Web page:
But is there a more sinister force behind the madman? Why, even after his apparent death, are they still being pursued, and by whom? Who has the power to make Chief Inspector Lestrade issue an order for their arrest? And, of even greater concern, who has the cunning to successfully capture and imprison Sherlock’s brother, Mycroft? The excitement and suspense build as the scene continually shifts between Mary and Sherlock, each evading hired assassins and the law, while trying to get back to London to reunite. Along the way, they meet some remarkable allies who become instrumental in their safety. One of the highlights for me was getting to know Estelle, Sherlock’s very bright granddaughter, and her interaction with Mary. Meanwhile, Mycroft is desperately trying to figure out who is behind his imprisonment and how long he may yet have to live. Throw in the Baker Street Irregulars, several well-concealed London bolt-holes, some Holmesian cunning, and a rousing finale, and you have all the ingredients of another winning entry in the Laurie King canon.

Teri Duerr
Wednesday, 21 April 2010 03:04

Laurie King has just published her tenth novel featuring the immortal sleuth Sherlock Holmes and his young wife, Mary Russell. In this latest homage to Conan Doyle, the pair is separated after barely escaping the clutches of a religious madman bent on the sacrificial death of Sherlock’s newly discovered son, Damien Adler. Sherlock and his seriously wounded son take refuge on a boat bound for Holland, while Mary and Damien’s young daughter escape by plane.

But is there a more sinister force behind the madman? Why, even after his apparent death, are they still being pursued, and by whom? Who has the power to make Chief Inspector Lestrade issue an order for their arrest? And, of even greater concern, who has the cunning to successfully capture and imprison Sherlock’s brother, Mycroft? The excitement and suspense build as the scene continually shifts between Mary and Sherlock, each evading hired assassins and the law, while trying to get back to London to reunite. Along the way, they meet some remarkable allies who become instrumental in their safety. One of the highlights for me was getting to know Estelle, Sherlock’s very bright granddaughter, and her interaction with Mary. Meanwhile, Mycroft is desperately trying to figure out who is behind his imprisonment and how long he may yet have to live. Throw in the Baker Street Irregulars, several well-concealed London bolt-holes, some Holmesian cunning, and a rousing finale, and you have all the ingredients of another winning entry in the Laurie King canon.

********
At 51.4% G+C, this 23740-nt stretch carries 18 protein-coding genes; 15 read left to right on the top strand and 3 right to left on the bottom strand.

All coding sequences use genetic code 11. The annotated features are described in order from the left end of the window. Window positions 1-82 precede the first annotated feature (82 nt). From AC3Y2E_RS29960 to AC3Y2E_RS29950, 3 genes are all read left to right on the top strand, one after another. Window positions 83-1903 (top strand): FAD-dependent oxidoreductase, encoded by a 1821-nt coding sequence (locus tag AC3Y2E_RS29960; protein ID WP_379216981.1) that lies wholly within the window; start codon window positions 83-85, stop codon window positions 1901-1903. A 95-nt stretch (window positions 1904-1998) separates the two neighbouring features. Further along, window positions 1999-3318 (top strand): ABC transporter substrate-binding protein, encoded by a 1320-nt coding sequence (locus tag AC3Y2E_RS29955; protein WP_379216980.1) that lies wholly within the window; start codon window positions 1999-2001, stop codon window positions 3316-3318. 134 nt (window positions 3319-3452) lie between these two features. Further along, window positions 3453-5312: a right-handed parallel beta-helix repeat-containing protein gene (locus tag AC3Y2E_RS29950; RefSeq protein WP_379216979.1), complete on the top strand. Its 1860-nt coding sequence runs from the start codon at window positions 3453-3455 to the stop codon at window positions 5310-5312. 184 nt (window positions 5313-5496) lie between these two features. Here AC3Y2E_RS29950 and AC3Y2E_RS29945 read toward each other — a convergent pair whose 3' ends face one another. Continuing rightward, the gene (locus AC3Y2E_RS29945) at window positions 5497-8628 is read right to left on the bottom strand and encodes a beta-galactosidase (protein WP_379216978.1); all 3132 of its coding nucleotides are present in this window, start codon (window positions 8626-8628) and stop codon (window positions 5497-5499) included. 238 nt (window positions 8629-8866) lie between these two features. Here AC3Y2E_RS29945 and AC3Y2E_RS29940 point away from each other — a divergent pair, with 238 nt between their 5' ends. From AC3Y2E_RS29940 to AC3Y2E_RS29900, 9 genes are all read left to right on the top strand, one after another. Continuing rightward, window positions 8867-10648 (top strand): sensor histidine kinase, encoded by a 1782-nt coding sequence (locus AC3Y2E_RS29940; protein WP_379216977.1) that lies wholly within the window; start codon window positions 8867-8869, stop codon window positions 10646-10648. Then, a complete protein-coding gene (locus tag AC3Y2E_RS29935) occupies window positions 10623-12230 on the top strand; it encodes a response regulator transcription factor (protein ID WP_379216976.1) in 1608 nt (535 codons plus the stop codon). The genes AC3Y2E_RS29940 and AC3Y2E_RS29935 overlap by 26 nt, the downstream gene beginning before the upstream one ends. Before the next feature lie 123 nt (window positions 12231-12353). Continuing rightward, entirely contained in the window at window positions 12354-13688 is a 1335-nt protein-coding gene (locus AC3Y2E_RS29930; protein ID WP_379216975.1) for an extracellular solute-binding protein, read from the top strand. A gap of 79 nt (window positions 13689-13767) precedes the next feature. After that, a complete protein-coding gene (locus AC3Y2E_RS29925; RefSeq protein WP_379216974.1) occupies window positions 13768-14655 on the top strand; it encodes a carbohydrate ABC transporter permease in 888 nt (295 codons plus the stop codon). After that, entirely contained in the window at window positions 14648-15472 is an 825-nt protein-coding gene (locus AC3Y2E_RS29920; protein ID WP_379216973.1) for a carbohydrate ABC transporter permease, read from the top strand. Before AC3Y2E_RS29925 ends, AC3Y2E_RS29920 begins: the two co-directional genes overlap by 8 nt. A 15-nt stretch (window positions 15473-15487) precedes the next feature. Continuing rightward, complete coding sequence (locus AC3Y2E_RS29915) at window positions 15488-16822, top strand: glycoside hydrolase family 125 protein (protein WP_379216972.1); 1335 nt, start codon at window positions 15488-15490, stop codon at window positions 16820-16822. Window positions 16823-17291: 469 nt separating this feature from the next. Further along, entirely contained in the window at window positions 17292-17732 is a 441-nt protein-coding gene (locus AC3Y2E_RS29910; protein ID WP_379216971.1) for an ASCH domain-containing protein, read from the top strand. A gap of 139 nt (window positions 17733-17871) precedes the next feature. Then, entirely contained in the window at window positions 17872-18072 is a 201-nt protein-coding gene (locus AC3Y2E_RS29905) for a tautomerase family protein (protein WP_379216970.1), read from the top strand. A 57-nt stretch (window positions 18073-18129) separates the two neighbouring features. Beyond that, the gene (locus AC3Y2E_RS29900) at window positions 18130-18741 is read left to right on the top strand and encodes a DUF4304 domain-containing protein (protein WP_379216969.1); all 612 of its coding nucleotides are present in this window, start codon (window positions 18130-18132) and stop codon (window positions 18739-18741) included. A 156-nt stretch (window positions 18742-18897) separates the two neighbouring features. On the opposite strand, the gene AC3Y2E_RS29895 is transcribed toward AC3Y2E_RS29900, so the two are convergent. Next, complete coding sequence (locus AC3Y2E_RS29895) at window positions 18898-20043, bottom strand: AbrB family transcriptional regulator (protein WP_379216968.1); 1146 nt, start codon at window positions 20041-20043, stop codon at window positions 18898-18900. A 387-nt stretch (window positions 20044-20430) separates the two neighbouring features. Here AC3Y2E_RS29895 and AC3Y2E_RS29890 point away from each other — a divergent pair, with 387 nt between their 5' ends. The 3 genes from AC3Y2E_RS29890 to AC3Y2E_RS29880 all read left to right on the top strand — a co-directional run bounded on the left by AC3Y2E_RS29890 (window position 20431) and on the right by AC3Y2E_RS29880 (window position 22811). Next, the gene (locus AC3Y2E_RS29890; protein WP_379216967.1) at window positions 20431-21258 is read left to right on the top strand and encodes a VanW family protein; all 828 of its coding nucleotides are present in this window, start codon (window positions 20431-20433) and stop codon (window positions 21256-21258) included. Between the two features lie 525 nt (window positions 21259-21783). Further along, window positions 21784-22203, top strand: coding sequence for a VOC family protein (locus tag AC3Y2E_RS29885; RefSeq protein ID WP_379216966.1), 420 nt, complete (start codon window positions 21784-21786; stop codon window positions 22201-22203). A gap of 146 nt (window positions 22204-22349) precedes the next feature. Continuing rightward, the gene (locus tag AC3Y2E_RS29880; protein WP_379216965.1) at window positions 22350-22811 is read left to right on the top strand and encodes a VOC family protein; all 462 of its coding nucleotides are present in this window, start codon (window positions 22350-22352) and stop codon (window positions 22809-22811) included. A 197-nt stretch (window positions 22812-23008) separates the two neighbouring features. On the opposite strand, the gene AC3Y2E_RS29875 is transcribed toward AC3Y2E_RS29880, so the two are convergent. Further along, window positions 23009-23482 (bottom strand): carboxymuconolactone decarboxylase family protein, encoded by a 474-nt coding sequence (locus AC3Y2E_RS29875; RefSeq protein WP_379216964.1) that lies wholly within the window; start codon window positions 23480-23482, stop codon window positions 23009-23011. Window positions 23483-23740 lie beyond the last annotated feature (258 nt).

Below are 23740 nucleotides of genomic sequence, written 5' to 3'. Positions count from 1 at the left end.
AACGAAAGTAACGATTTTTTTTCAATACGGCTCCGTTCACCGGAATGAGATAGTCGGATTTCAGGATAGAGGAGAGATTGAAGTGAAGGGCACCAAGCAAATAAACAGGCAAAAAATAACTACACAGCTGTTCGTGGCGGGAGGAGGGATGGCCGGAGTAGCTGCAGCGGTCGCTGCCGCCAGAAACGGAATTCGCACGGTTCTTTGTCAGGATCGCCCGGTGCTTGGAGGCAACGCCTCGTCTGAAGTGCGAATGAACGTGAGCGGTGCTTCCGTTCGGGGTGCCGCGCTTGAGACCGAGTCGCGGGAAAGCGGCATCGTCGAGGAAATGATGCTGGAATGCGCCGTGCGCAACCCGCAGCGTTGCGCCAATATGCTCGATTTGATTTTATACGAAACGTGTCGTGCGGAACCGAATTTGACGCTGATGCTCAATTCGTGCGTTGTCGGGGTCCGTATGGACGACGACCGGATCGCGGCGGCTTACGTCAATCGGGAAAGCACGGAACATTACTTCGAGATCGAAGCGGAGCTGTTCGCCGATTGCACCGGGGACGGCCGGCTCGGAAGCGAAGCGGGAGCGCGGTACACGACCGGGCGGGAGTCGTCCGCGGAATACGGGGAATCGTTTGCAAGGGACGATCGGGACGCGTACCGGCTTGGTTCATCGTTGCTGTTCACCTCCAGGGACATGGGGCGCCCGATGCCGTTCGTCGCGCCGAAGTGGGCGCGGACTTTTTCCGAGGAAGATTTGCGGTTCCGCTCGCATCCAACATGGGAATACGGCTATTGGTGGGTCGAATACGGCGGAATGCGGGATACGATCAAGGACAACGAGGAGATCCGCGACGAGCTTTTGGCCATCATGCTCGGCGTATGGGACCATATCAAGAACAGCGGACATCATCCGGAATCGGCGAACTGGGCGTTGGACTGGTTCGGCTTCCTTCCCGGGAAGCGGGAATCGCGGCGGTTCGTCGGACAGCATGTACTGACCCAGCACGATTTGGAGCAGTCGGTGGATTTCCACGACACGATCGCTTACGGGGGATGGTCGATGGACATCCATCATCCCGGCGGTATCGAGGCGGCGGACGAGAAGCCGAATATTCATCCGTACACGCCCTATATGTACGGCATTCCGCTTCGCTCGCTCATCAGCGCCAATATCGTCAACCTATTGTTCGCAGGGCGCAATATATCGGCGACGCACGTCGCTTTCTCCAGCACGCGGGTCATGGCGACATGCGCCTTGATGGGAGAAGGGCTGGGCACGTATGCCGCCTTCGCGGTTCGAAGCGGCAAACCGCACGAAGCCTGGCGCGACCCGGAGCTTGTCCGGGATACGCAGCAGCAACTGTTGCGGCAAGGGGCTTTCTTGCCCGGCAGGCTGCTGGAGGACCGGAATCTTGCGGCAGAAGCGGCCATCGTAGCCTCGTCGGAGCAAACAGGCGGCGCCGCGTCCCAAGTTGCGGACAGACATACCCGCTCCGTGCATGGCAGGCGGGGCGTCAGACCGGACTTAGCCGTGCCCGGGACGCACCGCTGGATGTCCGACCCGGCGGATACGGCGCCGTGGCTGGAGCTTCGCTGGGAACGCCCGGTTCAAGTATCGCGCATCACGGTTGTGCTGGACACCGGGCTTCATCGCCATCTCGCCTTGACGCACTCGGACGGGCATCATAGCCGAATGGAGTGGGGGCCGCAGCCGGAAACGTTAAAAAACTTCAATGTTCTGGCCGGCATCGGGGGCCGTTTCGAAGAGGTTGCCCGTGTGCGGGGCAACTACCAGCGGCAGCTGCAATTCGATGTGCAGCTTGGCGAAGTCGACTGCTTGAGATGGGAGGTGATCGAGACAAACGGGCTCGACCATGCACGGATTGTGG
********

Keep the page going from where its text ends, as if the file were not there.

Mint Juleps, Mayhem, and Murder
Lynne F. Maxwell

Readers get a look at what it’s like to be a military wife in this series featuring Ellie Avery, a professional home organizer and spouse to career Air Force pilot Mitch. Ellie and her family are accustomed to the trials and tribulations of military life, the frequent reassignments, and the uncertainty involved in everyday missions. What surprises her, though, is the extreme ambition and competition of Air Force officers as they jockey for plum positions and posts. These nasty traits come into play when a highly regarded commanding officer meets an untimely death, garroted after a golf game. Why would anyone wish to harm the popular and respected Colonel Lewis Pershall?